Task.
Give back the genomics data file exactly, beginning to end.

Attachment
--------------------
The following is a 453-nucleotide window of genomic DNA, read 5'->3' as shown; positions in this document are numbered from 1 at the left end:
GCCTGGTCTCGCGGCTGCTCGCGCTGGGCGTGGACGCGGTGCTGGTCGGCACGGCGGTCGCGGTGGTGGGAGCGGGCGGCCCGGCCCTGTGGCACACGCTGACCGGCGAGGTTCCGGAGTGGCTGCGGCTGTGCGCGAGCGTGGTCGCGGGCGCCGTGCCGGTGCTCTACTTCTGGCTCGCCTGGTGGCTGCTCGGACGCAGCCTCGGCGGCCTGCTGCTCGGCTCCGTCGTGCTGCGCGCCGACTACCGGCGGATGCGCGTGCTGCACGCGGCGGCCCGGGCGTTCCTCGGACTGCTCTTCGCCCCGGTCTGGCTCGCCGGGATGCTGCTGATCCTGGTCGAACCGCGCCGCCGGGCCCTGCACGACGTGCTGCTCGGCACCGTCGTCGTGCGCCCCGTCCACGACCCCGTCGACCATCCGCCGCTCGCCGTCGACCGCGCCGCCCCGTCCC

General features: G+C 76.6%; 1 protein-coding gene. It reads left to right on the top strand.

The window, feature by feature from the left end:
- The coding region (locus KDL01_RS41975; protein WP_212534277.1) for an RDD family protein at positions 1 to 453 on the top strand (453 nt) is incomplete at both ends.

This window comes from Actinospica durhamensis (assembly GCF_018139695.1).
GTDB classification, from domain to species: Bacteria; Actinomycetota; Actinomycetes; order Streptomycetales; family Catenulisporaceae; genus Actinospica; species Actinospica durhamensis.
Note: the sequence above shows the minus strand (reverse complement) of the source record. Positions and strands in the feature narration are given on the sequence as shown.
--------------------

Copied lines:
The following is a 453-nucleotide window of genomic DNA, read 5'->3' as shown; positions in this document are numbered from 1 at the left end:
GCCTGGTCTCGCGGCTGCTCGCGCTGGGCGTGGACGCGGTGCTGGTCGGCACGGCGGTCGCGGTGGTGGGAGCGGGCGGCCCGGCCCTGTGGCACACGCTGACCGGCGAGGTTCCGGAGTGGCTGCGGCTGTGCGCGAGCGTGGTCGCGGGCGCCGTGCCGGTGCTCTACTTCTGGCTCGCCTGGTGGCTGCTCGGACGCAGCCTCGGCGGCCTGCTGCTCGGCTCCGTCGTGCTGCGCGCCGACTACCGGCGGATGCGCGTGCTGCACGCGGCGGCCCGGGCGTTCCTCGGACTGCTCTTCGCCCCGGTCTGGCTCGCCGGGATGCTGCTGATCCTGGTCGAACCGCGCCGCCGGGCCCTGCACGACGTGCTGCTCGGCACCGTCGTCGTGCGCCCCGTCCACGACCCCGTCGACCATCCGCCGCTCGCCGTCGACCGCGCCGCCCCGTCCC

General features: G+C 76.6%; 1 protein-coding gene. It reads left to right on the top strand.

The window, feature by feature from the left end:
- The coding region (locus KDL01_RS41975; protein WP_212534277.1) for an RDD family protein at positions 1 to 453 on the top strand (453 nt) is incomplete at both ends.

This window comes from Actinospica durhamensis (assembly GCF_018139695.1).
GTDB classification, from domain to species: Bacteria; Actinomycetota; Actinomycetes; order Streptomycetales; family Catenulisporaceae; genus Actinospica; species Actinospica durhamensis.
Note: the sequence above shows the minus strand (reverse complement) of the source record. Positions and strands in the feature narration are given on the sequence as shown.